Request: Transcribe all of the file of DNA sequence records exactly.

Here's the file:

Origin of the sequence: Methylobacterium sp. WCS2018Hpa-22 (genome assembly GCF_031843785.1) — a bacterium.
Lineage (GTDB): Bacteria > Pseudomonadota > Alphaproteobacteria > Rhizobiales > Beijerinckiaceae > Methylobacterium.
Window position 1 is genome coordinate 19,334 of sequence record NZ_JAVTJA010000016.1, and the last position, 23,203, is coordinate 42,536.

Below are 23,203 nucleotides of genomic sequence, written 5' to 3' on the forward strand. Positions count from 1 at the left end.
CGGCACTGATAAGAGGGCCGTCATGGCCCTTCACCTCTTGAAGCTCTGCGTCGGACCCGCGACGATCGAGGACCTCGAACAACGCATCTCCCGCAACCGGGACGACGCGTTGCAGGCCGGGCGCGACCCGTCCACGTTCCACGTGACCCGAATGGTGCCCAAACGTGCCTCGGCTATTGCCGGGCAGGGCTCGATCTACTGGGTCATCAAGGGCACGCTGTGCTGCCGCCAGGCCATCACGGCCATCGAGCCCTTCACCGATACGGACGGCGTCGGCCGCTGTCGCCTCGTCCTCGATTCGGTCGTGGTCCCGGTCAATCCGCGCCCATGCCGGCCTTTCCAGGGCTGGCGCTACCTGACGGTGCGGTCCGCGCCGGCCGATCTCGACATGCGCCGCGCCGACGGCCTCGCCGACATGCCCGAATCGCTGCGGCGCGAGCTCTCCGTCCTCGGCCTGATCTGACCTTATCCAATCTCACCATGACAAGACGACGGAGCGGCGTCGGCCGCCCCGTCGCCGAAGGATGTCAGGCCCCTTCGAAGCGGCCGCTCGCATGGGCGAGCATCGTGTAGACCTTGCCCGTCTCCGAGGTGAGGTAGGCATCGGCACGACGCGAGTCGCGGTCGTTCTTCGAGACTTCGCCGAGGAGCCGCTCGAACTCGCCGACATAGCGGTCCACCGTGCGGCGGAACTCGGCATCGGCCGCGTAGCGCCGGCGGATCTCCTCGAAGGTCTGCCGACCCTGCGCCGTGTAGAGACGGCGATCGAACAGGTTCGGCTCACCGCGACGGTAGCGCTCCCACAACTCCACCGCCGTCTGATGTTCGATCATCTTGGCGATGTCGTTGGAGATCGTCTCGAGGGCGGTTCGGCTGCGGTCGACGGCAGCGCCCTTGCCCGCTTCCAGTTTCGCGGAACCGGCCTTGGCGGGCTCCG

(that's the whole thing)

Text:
Origin of the sequence: Methylobacterium sp. WCS2018Hpa-22 (genome assembly GCF_031843785.1) — a bacterium.
Lineage (GTDB): Bacteria > Pseudomonadota > Alphaproteobacteria > Rhizobiales > Beijerinckiaceae > Methylobacterium.
Window position 1 is genome coordinate 19,334 of sequence record NZ_JAVTJA010000016.1, and the last position, 23,203, is coordinate 42,536.

Below are 23,203 nucleotides of genomic sequence, written 5' to 3' on the forward strand. Positions count from 1 at the left end.
CGGCACTGATAAGAGGGCCGTCATGGCCCTTCACCTCTTGAAGCTCTGCGTCGGACCCGCGACGATCGAGGACCTCGAACAACGCATCTCCCGCAACCGGGACGACGCGTTGCAGGCCGGGCGCGACCCGTCCACGTTCCACGTGACCCGAATGGTGCCCAAACGTGCCTCGGCTATTGCCGGGCAGGGCTCGATCTACTGGGTCATCAAGGGCACGCTGTGCTGCCGCCAGGCCATCACGGCCATCGAGCCCTTCACCGATACGGACGGCGTCGGCCGCTGTCGCCTCGTCCTCGATTCGGTCGTGGTCCCGGTCAATCCGCGCCCATGCCGGCCTTTCCAGGGCTGGCGCTACCTGACGGTGCGGTCCGCGCCGGCCGATCTCGACATGCGCCGCGCCGACGGCCTCGCCGACATGCCCGAATCGCTGCGGCGCGAGCTCTCCGTCCTCGGCCTGATCTGACCTTATCCAATCTCACCATGACAAGACGACGGAGCGGCGTCGGCCGCCCCGTCGCCGAAGGATGTCAGGCCCCTTCGAAGCGGCCGCTCGCATGGGCGAGCATCGTGTAGACCTTGCCCGTCTCCGAGGTGAGGTAGGCATCGGCACGACGCGAGTCGCGGTCGTTCTTCGAGACTTCGCCGAGGAGCCGCTCGAACTCGCCGACATAGCGGTCCACCGTGCGGCGGAACTCGGCATCGGCCGCGTAGCGCCGGCGGATCTCCTCGAAGGTCTGCCGACCCTGCGCCGTGTAGAGACGGCGATCGAACAGGTTCGGCTCACCGCGACGGTAGCGCTCCCACAACTCCACCGCCGTCTGATGTTCGATCATCTTGGCGATGTCGTTGGAGATCGTCTCGAGGGCGGTTCGGCTGCGGTCGACGGCAGCGCCCTTGCCCGCTTCCAGTTTCGCGGAACCGGCCTTGGCGGGCTCCG